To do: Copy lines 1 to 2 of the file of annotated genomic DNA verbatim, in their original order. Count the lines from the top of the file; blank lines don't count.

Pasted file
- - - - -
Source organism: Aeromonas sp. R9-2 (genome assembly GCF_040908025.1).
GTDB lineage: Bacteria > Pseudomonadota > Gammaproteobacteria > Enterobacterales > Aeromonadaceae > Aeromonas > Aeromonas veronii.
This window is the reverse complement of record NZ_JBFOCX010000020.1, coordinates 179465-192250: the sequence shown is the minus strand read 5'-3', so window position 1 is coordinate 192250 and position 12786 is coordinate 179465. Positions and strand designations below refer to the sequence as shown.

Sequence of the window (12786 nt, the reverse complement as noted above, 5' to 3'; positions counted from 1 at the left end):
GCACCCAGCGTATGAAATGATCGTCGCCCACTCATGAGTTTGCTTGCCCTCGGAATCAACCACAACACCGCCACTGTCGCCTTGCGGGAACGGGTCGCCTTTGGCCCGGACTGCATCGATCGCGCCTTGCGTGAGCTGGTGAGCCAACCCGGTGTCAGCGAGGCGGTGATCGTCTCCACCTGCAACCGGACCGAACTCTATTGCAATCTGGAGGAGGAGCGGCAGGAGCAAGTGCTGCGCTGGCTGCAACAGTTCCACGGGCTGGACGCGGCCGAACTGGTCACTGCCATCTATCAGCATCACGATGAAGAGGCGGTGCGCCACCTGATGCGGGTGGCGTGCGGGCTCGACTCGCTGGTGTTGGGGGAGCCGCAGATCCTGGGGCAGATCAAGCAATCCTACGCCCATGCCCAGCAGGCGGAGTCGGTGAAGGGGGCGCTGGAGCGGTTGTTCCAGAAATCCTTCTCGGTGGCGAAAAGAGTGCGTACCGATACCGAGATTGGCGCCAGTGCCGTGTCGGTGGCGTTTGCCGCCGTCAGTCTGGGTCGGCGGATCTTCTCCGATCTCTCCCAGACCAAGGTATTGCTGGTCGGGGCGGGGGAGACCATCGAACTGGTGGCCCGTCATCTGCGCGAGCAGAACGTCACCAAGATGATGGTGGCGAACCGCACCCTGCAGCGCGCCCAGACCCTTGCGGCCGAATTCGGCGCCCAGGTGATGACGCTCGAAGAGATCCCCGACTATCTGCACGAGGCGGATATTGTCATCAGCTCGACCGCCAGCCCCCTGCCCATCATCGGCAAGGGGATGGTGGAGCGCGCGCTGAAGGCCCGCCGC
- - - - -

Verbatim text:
Source organism: Aeromonas sp. R9-2 (genome assembly GCF_040908025.1).
GTDB lineage: Bacteria > Pseudomonadota > Gammaproteobacteria > Enterobacterales > Aeromonadaceae > Aeromonas > Aeromonas veronii.